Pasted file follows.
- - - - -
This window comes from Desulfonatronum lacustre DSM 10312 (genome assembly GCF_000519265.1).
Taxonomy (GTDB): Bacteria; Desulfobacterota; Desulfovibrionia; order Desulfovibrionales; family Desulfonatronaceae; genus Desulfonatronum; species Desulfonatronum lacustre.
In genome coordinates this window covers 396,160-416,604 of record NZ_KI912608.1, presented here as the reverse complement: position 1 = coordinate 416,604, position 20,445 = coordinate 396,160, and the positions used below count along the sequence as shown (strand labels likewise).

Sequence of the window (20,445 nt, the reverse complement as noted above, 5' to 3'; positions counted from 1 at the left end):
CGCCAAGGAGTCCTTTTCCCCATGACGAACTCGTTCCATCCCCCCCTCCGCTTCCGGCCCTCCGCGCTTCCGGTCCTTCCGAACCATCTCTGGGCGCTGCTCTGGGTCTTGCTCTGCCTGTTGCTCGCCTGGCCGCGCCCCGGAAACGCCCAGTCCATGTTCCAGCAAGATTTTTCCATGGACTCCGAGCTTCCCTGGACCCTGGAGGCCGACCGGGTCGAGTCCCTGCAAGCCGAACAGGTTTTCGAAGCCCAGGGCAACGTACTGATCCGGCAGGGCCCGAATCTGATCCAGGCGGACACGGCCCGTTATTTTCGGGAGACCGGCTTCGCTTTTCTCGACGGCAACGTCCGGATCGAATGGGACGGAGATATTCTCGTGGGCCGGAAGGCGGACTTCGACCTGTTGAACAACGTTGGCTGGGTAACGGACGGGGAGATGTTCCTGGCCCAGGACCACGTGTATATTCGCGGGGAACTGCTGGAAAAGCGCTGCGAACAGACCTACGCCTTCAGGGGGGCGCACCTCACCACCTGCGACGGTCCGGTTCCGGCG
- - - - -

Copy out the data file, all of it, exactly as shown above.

This window comes from Desulfonatronum lacustre DSM 10312 (genome assembly GCF_000519265.1).
Taxonomy (GTDB): Bacteria; Desulfobacterota; Desulfovibrionia; order Desulfovibrionales; family Desulfonatronaceae; genus Desulfonatronum; species Desulfonatronum lacustre.
In genome coordinates this window covers 396,160-416,604 of record NZ_KI912608.1, presented here as the reverse complement: position 1 = coordinate 416,604, position 20,445 = coordinate 396,160, and the positions used below count along the sequence as shown (strand labels likewise).

Sequence of the window (20,445 nt, the reverse complement as noted above, 5' to 3'; positions counted from 1 at the left end):
CGCCAAGGAGTCCTTTTCCCCATGACGAACTCGTTCCATCCCCCCCTCCGCTTCCGGCCCTCCGCGCTTCCGGTCCTTCCGAACCATCTCTGGGCGCTGCTCTGGGTCTTGCTCTGCCTGTTGCTCGCCTGGCCGCGCCCCGGAAACGCCCAGTCCATGTTCCAGCAAGATTTTTCCATGGACTCCGAGCTTCCCTGGACCCTGGAGGCCGACCGGGTCGAGTCCCTGCAAGCCGAACAGGTTTTCGAAGCCCAGGGCAACGTACTGATCCGGCAGGGCCCGAATCTGATCCAGGCGGACACGGCCCGTTATTTTCGGGAGACCGGCTTCGCTTTTCTCGACGGCAACGTCCGGATCGAATGGGACGGAGATATTCTCGTGGGCCGGAAGGCGGACTTCGACCTGTTGAACAACGTTGGCTGGGTAACGGACGGGGAGATGTTCCTGGCCCAGGACCACGTGTATATTCGCGGGGAACTGCTGGAAAAGCGCTGCGAACAGACCTACGCCTTCAGGGGGGCGCACCTCACCACCTGCGACGGTCCGGTTCCGGCG